Assorted links


re #5. Well, the data are clear: somewhere between 60% and 90% of GDP, the negative association between debt and growth flattens out and starts to reverse. 200% or bust!

Good work, TeamMacro!

And the drug pushers of debt can go merrily on their way, doing God's work, saving us from the pain of (redefined) 'austerity'.

1. If you are going to steal something…

From the press release: “Theft is theft, whether of cash or office supplies,”

Lesson: Don't steal large quantities of office supplies from another thief - steal small quantities.

Regarding #2 - isn't that what the whole job creators shtick and trickle down economics is all about? As Rand Paul stated: "“We all either work for rich people or we sell stuff to rich people" - that's the brave new world of the new Gilded Age.

We have plenty of debt, plenty of ZMP workers, plenty of elite two income families, obviously we just have to bring back indentured servitude. ZMP women can be surrogates, wet nurses, or maids. Plenty of more brawny house work for the loser men. 19th century had it right all the time.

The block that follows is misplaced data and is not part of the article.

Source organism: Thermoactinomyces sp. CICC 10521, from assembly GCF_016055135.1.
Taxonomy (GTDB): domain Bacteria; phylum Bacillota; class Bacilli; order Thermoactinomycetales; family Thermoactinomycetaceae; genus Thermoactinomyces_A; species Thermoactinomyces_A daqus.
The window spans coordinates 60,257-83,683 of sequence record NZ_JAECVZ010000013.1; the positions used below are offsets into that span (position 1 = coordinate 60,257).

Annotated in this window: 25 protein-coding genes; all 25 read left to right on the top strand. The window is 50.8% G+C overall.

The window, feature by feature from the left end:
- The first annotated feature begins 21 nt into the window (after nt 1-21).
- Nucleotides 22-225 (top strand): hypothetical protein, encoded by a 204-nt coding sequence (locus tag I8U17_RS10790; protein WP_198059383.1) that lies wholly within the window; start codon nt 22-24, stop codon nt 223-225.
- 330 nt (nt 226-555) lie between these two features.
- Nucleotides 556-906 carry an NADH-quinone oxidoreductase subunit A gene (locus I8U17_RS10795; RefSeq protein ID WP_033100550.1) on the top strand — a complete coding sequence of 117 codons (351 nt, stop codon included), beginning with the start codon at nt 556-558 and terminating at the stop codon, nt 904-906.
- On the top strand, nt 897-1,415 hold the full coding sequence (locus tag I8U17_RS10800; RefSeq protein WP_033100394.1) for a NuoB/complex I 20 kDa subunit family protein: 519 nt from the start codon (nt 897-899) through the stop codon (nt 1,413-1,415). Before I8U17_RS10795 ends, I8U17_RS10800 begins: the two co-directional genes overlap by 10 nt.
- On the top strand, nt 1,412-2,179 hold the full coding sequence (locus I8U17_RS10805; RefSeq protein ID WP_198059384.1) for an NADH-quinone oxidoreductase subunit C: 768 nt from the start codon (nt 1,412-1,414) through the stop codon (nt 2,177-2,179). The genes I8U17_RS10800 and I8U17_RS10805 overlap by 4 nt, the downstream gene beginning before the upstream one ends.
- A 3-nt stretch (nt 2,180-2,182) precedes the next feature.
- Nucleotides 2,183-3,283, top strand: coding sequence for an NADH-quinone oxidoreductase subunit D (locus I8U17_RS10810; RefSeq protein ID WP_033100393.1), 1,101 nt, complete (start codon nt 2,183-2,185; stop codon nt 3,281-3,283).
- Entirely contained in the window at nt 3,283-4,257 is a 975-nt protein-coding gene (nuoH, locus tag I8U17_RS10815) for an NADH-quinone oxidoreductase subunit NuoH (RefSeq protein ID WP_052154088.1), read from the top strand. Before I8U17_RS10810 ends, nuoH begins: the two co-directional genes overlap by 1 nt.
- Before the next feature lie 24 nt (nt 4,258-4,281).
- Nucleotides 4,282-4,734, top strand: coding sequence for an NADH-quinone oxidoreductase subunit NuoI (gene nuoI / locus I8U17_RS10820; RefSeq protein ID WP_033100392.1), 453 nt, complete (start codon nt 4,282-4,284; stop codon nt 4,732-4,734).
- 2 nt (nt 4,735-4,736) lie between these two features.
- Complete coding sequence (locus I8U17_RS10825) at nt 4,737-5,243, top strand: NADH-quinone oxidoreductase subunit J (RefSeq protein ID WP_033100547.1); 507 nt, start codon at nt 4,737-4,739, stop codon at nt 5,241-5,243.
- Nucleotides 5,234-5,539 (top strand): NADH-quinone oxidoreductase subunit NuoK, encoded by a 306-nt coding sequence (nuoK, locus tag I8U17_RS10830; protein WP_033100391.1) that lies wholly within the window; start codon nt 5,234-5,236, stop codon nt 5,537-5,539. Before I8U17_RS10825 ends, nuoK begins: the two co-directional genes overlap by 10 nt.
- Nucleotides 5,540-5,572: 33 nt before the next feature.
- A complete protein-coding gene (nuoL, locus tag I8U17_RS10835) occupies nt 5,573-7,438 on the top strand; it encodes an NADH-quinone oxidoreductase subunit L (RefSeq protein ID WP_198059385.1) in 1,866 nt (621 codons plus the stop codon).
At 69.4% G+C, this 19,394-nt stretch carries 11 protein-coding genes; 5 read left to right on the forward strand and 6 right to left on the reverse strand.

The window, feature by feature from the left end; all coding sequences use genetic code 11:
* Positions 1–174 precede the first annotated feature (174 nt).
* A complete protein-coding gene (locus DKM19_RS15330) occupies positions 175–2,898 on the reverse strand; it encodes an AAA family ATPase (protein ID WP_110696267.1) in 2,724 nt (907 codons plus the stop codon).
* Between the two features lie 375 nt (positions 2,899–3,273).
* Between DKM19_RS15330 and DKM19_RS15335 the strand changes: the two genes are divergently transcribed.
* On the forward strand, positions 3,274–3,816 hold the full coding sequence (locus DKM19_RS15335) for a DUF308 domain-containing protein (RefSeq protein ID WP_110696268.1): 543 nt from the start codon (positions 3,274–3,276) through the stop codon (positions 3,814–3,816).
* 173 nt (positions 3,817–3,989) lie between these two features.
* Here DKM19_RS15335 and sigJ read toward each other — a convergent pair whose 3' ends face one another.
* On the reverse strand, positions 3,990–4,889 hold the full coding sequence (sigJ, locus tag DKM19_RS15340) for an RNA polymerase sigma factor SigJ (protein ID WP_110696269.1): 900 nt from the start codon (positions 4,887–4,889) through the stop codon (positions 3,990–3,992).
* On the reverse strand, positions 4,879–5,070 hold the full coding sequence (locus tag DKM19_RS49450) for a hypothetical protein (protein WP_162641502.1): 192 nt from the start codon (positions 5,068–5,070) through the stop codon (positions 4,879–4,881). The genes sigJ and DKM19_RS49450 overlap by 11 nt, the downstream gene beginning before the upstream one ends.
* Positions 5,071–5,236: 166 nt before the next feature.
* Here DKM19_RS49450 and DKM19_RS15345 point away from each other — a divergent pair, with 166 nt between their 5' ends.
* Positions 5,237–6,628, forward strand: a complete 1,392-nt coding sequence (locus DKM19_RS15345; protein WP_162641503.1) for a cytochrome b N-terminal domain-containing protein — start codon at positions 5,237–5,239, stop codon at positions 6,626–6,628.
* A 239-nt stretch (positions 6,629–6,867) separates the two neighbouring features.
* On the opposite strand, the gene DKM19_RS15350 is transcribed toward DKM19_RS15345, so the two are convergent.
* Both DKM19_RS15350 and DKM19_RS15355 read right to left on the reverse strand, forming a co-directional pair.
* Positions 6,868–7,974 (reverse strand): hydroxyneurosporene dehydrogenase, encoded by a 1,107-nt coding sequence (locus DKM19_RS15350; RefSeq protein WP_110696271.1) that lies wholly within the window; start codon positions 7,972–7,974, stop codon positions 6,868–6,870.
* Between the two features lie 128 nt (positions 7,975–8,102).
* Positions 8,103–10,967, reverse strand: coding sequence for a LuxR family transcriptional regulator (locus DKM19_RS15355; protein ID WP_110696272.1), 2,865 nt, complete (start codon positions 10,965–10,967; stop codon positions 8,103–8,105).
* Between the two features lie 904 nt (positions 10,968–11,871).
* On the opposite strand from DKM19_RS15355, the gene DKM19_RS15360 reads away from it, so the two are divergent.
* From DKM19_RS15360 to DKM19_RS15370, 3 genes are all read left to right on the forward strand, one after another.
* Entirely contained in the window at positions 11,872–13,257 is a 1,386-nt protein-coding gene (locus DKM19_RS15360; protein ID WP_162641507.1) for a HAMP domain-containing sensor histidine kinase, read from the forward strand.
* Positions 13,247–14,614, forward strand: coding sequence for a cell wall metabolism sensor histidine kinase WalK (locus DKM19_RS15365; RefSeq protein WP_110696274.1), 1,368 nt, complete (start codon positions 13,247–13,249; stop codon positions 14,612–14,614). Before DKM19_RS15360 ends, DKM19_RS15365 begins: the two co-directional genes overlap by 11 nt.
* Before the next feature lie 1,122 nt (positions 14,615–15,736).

Lol at Andre. I claim dibs on the 19C comparison but other than that, yep! Imagine that, at the time, there was one prostitute per 12 men! ( ) Passes were thus fairly cheap! Happy days!

(unless you were born poor, of course)

Barro: After fixing those problems, they find that “average GDP growth at public debt/GDP ratios over 90 percent is not dramatically different than when debt/GDP ratios are lower.”

Okay, I'm gonna go ahead and call bullshit. R&R are clear in their paper that prior to 90% Debt/GDP growth isn't highly effected. So, ANY error is going to move that inflection point to the right. HOW MUCH?

Re #5: Is it just me, or does it seem totally crazy to believe any quantitative result that is so small in scope it can be computed using Excel?